Dekalog 4: ”Honor thy father and thy mother.”

This episode of Dekalog, Dekalog 4: ”Honor thy father and thy mother.”, definitely centers on the commandment to honor thy father and thy mother, but it also relates to the integrity and rigidity of social roles. This one is notable for its superb cinematography (Kieslowski used different cinematographers for most of the episodes). The story tells of Anka, a beautiful twenty-year-old drama student, who lives at home with her father, Michal. The two have a very close, personal relationship, since Anka has been raised entirely by her father following her mother's death when Anka was only five days old.

One day Michal leaves on a business trip for a few weeks, and during his absence, Anka discovers a letter in his desk that says, “to be opened after my death”. So immediately the overwhelming temptation arises to “dishonor” her father’s wishes and see what’s inside the letter. Anka thinks about it, but eventually succumbs and opens it, only to find another letter inside from her deceased mother and addressed directly to her .

When her father returns, Anka angrily confronts her father with what she has learned from the letter: that Michal is not her real, biological father. She is angry that she was never told the “truth”. But her father responds that he never knew the contents of that letter and was never sure about the truth of this, himself, and so he always delayed revealing her mother’s letter to her.

The rest of the film is essentially a long, beautifully photographed, conversation between Michal and Anka to get to the bottom of things. Anka is committed to knowing the truth and avoiding deception, and she gets Michal to swear to revealing his true feelings, no matter how painful. As an actress, Anka has been instructed to find the “inner truth” of a role in order to make it authentic, but it seems to me that this instruction is only a metaphor for more authentic and effective role-playing on the stage and not a sure-fire general prescription for finding absolute truth. In fact Anka's actions over the course of the film reveal subsequently that the truth is often very elusive, indeed.

In the ensuing conversations, Anka reveals to Michal that she has always a more than straightforward filial feelings for Michal -- she has always had ambiguous, long-suppressed urges that suggested to her the romantic love between a man and a woman. She then gets Michal to confess that he, too, has had similar unrealized feelings for her. The implication from all this is that now that she was a mature and biologically unrelated woman, there was no moral law standing in the way of their consummating their long-held-back love. Or was there?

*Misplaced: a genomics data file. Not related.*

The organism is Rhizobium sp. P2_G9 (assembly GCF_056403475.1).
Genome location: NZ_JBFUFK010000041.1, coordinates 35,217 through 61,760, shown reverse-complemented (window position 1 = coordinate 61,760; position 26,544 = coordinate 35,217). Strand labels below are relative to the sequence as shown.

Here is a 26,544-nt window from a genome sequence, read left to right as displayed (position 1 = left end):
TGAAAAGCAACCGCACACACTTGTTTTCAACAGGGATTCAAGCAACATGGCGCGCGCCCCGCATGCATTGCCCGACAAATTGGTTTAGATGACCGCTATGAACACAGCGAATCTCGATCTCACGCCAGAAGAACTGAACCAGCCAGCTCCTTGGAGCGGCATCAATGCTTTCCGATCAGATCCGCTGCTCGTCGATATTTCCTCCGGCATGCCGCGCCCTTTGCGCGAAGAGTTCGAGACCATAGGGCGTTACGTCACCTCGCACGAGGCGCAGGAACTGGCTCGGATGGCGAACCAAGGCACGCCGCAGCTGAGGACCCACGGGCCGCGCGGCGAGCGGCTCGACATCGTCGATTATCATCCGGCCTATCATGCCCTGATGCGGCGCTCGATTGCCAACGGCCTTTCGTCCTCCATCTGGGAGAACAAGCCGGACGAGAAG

But, of course, for the past twenty years they have developed their relationship as father and daughter. They have been playing those social roles for Anka’s entire life, and how are they now going to be able to alter this fundamental relationship and behaviour? Is this possible, and is it what they really want?

The morning after these searing revelations, Anka runs to her father and confesses that she had never really read her mother’s letter. She had made up the whole story about Michal not being her father and had forged a fake letter in her mother's handwriting to show to Michal. Both she and Michal may have their suspicions about this, but the truth remains buried and unrevealed in her mother’s letter. Nevertheless, this lie of Anka's has led to the revelations of other truths concerning the real feelings between Anka and Michal. She now asks Michal what they should do about the real, still-unread letter. At the moment, the truth is sill unknown, and the "irreversible" change in their relationship has not yet, it seems, taken place.

What they finally decide to do is both satisfying and unsatisfying to the dramatic closure of the story, depending on your own point of view. Because she had lied about that crucial piece of evidence, Anka's actions on that occasion call into question the truth of everything else she has expressed. But that lie reveals a continuation of Anka’s pattern concerning “honoring” her father and her mother. On the surface of things, she has dishonored her parents in many ways, especially when she lied to Michal about having read the letter. And her culminating action at the end of the film concerning the disposition of the real letter is also a dishonoring of her mother's wishes, in a way. But as a student of drama, she must be aware of the necessary ambiguity of all the roles one plays, both on the stage and in society at large. And perhaps that ambiguity, that subtlety, has its own authenticity, its own inner truth.